You can promote these sessions within other channels to drive your existing audience to social. Plus, the conversations from these sessions will fuel additional content creation across all of your marketing channels.
Now, you may be thinking: “I can hardly get anyone to like or comment on my posts, how am I supposed to get them to ask questions?”
Thankfully, it doesn’t matter if they’re asking you the questions yet. It only matters if you have answers.
As an example, consider Former NFL kicker now Podcaster, Pat McAfee. He has a segment titled “Questions I Seent On Other Shows,” where – you guessed it – he provides his take on questions that he’s seen on other sports shows.
There’s no reason you couldn’t do something similar since questions are easy to find online through resources like Quora, Reddit, or Answer The Public, and your audience is more interested in the answer than who posed the question anyway.
5. Add The Right Hashtags to Your Posts
Hashtags are a blessing and a curse. On the one hand, they can be an eyesore, especially if you use the full 30 allowed on Instagram (which, to be fair, we often do when trying to grow new accounts organically).
But the fact is, hashtags are the best way to expand your reach, grow your audience, and boost your engagement.
If you use a lot of hashtags, you can always try to bury them towards the end of your post which would hide them beneath the “more” link.
Regardless, whether you use a lot of hashtags or only a few, it’s important to select the right ones.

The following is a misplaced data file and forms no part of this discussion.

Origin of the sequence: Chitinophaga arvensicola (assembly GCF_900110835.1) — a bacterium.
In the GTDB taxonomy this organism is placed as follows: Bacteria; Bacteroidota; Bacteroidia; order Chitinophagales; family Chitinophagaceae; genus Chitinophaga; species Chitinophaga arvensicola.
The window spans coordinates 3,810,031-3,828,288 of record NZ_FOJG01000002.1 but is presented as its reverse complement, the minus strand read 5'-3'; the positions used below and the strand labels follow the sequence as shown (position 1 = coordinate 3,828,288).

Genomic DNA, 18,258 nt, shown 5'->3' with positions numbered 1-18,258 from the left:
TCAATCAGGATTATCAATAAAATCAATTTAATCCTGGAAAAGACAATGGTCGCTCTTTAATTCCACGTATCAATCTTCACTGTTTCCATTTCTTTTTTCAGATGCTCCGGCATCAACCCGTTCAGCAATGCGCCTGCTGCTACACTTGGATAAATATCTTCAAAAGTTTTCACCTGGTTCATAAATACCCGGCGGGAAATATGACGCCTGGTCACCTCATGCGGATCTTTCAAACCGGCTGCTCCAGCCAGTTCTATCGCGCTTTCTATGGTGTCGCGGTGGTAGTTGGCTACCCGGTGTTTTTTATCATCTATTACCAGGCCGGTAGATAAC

Hashtags are similar to keywords for SEO in the sense that you want to select terms that relevant to your content, with high search volume and low competition. The following example relates to Instagram, but the concept is similar regarding Twitter and TikTok as well.
For example, let’s say that you are a tool manufacturer with a small following and you are trying to attract a DIY home improvement audience. The first hashtag that may come to mind is #HomeImprovement, however, if you search that tag you’ll see that there are 2.2 million posts using that same hashtag.
Click into the hashtag and you’ll see the top posts and viewing a few will show you what content is performing well and what type of engagement your post will need to get in order to break through using that hashtag.
In one post, we see 120 comments and lots of likes. Even though Instagram doesn’t let you see the number of views anymore, a quick scroll will give you a sense of what you’d need to compete.
Now, this doesn’t mean that you shouldn’t use this hashtag. However, the goal of using hashtags is so that your post is discovered by someone browsing that hashtag who isn’t already following you. The less competition for the hashtag, the greater the chances your post won’t be buried by more popular creators.
That said, you also don’t want to exclusively use really small hashtags either since that traffic may be too low.
The best strategy is to mix one or two high-competition hashtags with medium-to-low competition hashtags and use an analytics tool like Later or Sprout to gauge hashtag performance and adjust your approach as your following grows.